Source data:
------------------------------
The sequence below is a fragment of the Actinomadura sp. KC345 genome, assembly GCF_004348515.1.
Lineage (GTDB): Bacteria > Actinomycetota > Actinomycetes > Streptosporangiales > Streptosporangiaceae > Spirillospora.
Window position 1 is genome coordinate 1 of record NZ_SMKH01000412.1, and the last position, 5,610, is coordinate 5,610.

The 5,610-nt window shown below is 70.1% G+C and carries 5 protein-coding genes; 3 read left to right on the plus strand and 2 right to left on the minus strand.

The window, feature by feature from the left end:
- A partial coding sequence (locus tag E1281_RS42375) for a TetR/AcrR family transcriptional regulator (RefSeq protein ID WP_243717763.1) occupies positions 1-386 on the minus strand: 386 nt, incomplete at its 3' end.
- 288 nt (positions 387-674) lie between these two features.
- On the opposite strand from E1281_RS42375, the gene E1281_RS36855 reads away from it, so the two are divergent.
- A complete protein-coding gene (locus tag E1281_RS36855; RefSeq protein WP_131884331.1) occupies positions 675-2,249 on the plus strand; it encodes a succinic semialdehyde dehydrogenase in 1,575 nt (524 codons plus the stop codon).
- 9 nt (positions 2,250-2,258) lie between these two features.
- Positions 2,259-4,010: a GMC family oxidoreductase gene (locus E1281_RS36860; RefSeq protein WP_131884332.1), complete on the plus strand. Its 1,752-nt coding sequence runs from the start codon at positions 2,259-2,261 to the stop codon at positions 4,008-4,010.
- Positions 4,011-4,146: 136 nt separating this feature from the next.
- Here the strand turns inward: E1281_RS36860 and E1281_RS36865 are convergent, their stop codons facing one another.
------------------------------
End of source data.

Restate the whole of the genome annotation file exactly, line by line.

The sequence below is a fragment of the Actinomadura sp. KC345 genome, assembly GCF_004348515.1.
Lineage (GTDB): Bacteria > Actinomycetota > Actinomycetes > Streptosporangiales > Streptosporangiaceae > Spirillospora.
Window position 1 is genome coordinate 1 of record NZ_SMKH01000412.1, and the last position, 5,610, is coordinate 5,610.

The 5,610-nt window shown below is 70.1% G+C and carries 5 protein-coding genes; 3 read left to right on the plus strand and 2 right to left on the minus strand.

The window, feature by feature from the left end:
- A partial coding sequence (locus tag E1281_RS42375) for a TetR/AcrR family transcriptional regulator (RefSeq protein ID WP_243717763.1) occupies positions 1-386 on the minus strand: 386 nt, incomplete at its 3' end.
- 288 nt (positions 387-674) lie between these two features.
- On the opposite strand from E1281_RS42375, the gene E1281_RS36855 reads away from it, so the two are divergent.
- A complete protein-coding gene (locus tag E1281_RS36855; RefSeq protein WP_131884331.1) occupies positions 675-2,249 on the plus strand; it encodes a succinic semialdehyde dehydrogenase in 1,575 nt (524 codons plus the stop codon).
- 9 nt (positions 2,250-2,258) lie between these two features.
- Positions 2,259-4,010: a GMC family oxidoreductase gene (locus E1281_RS36860; RefSeq protein WP_131884332.1), complete on the plus strand. Its 1,752-nt coding sequence runs from the start codon at positions 2,259-2,261 to the stop codon at positions 4,008-4,010.
- Positions 4,011-4,146: 136 nt separating this feature from the next.
- Here the strand turns inward: E1281_RS36860 and E1281_RS36865 are convergent, their stop codons facing one another.